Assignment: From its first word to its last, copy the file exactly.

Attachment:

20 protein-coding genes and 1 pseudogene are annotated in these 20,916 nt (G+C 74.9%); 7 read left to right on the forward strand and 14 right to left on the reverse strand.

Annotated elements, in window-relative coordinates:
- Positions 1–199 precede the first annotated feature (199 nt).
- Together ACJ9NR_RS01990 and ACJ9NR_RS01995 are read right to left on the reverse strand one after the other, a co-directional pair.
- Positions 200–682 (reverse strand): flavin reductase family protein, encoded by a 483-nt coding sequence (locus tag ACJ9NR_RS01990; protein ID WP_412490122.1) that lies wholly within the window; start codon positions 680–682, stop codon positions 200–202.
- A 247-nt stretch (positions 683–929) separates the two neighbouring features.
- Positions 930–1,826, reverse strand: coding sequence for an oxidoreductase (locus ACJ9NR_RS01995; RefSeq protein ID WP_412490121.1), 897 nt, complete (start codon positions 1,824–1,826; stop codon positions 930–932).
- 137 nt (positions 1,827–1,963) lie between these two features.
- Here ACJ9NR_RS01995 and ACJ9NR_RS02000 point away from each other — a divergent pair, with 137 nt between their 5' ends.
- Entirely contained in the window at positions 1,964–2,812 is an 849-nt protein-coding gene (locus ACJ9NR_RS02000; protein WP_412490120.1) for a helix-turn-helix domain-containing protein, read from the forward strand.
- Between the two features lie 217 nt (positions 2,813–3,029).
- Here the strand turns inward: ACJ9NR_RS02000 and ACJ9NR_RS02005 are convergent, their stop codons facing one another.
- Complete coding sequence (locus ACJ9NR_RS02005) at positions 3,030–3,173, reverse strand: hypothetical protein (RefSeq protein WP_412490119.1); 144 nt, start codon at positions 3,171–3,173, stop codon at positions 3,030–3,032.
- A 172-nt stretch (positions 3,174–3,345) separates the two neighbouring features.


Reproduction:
20 protein-coding genes and 1 pseudogene are annotated in these 20,916 nt (G+C 74.9%); 7 read left to right on the forward strand and 14 right to left on the reverse strand.

Annotated elements, in window-relative coordinates:
- Positions 1–199 precede the first annotated feature (199 nt).
- Together ACJ9NR_RS01990 and ACJ9NR_RS01995 are read right to left on the reverse strand one after the other, a co-directional pair.
- Positions 200–682 (reverse strand): flavin reductase family protein, encoded by a 483-nt coding sequence (locus tag ACJ9NR_RS01990; protein ID WP_412490122.1) that lies wholly within the window; start codon positions 680–682, stop codon positions 200–202.
- A 247-nt stretch (positions 683–929) separates the two neighbouring features.
- Positions 930–1,826, reverse strand: coding sequence for an oxidoreductase (locus ACJ9NR_RS01995; RefSeq protein ID WP_412490121.1), 897 nt, complete (start codon positions 1,824–1,826; stop codon positions 930–932).
- 137 nt (positions 1,827–1,963) lie between these two features.
- Here ACJ9NR_RS01995 and ACJ9NR_RS02000 point away from each other — a divergent pair, with 137 nt between their 5' ends.
- Entirely contained in the window at positions 1,964–2,812 is an 849-nt protein-coding gene (locus ACJ9NR_RS02000; protein WP_412490120.1) for a helix-turn-helix domain-containing protein, read from the forward strand.
- Between the two features lie 217 nt (positions 2,813–3,029).
- Here the strand turns inward: ACJ9NR_RS02000 and ACJ9NR_RS02005 are convergent, their stop codons facing one another.
- Complete coding sequence (locus ACJ9NR_RS02005) at positions 3,030–3,173, reverse strand: hypothetical protein (RefSeq protein WP_412490119.1); 144 nt, start codon at positions 3,171–3,173, stop codon at positions 3,030–3,032.
- A 172-nt stretch (positions 3,174–3,345) separates the two neighbouring features.